Single track Streamliners “Liners” are usually a fantasy for most recumbent riders. Why? – these bikes are all hand crafted custom builds for a specific rider with purpose. With exception of the very few – most “liners” are used for racing only. Example – the current world record for Human Power is held by Sam Whittingham @ 82.3 mph. The reason one does not see these liner’s out on the open road for daily use is that the hard sided streamliner shell is unforgiving in cross wind turbulence of any kind. The vehicle becomes terrifying to handle until the handling skills have been learned. Think of a sail boat “with out” a keel – got the picture “wink”. This is the reason most liners are used in low wind situations or for the track. I have found there is a whole lot of distraction just keeping the single track Liner upright let alone navigating it through traffic. On the other hand three-wheeled Velomobiles “Velo’s” are safer user-friendly streamlined platforms that are at home on the open road. They use a recumbent trike chassis configuration that adds lateral stability for cross winds and climbing. However, beware – there still can be serious lateral cross wind push as velo speeds get faster. Logically, the trike configuration for a streamliner shape is a desirable safer vehicle to use over the single track Streamliner. The best part of this comparison is Velo’s are manufactured for sale to JonQ public – Streamliners are not. Comparatively – technology has improved the Velomobile into a more user-friendly streamliner for open road use. It has been discovered that most Velo’s have an impressive performance window regardless of the third wheel resistance. This link talks of how a single track Streamliner racer improved his time with a third wheel. http://www.trisled.com.au/records.html The challenge most riders have – is to mentally over come the vehicle weight and the perceived third wheel resistance factor vs the aerodynamic benefits. One needs to carefully analyze its intended use for the trade off to be substantial. Unfortunately many riders never get past this hurdle. My explanation to this dilemma is recognizing the three fundamental factors of recumbent bicycling.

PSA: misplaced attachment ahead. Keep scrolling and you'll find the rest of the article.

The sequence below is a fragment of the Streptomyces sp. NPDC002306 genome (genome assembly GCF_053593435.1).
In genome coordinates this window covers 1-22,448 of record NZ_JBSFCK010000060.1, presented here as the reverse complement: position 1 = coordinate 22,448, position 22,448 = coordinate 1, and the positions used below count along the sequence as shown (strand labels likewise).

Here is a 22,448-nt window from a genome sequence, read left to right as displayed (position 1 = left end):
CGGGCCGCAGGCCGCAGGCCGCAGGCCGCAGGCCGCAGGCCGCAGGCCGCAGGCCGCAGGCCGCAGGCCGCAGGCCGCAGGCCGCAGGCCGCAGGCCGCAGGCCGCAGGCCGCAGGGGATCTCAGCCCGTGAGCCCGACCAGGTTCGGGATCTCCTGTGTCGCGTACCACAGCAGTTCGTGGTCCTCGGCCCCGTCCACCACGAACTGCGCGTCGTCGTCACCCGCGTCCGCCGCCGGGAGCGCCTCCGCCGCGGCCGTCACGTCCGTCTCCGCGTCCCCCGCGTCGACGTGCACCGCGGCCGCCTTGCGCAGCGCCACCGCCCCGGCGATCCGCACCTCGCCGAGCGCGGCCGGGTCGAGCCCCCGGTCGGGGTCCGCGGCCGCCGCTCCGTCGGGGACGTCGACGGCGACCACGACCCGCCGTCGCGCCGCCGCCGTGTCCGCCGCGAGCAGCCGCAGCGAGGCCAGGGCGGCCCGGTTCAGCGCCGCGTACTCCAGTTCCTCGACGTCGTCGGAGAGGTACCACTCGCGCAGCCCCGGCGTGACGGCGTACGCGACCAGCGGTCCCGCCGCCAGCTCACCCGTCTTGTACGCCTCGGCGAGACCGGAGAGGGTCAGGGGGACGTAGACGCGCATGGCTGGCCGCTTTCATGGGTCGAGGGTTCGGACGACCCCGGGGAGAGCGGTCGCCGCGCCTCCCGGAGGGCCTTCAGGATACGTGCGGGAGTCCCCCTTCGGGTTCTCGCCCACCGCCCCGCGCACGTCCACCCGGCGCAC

There are three categories of riding a bike.
1st – the “uphill” – – A four man team in 2009 RAAM illustrated a High Racer recumbent can be as strong at climbing as an upright bike. On the other hand, the heavier Velo can attack roller hills with massive amounts of momentum that gives amazing results – but – when the momentum wears off and uphill grind starts, at least a Velo won’t wobble and fall over at slow climb speeds. It was pointed out to me by a velo driver that he can climb easier in his velo. Don’t confuse the ease of climbing with the speed of climbing. He explained that he can be in a slow easy spin and arrive at the top without the pain of trying to keep a upright bike stable when climbing slow. So, there is another dynamic for which one has to think about. Unless time is of an essence in racing – who cares if you arrive a couple of minutes later at the top with a grin on your face.
2nd – “level ground” – most “not all” recumbents have an advantage of aerodynamics.
3rd – the “down hill” – is where most recumbents become cruise missiles.
So – out of these three categories – the average recumbent platform dominates “two” out of the three.
Healthy competition: There will always be the “upright vs recumbent” challenge. Streamlining just puts a whole new spin into the scenario. Annually non-faired recumbent race teams compete in Race Across America “RAAM”. The RANS recumbent team actually gained time over the leading upright team in the Rocky Mountain climbing stages in 2009. My feeling are the “recumbents can’t climb” argument will eventually fall to the way side of the uninformed over time. Every year it has been observed that a modest number of upright racers are going recumbent for Ultra endurance events.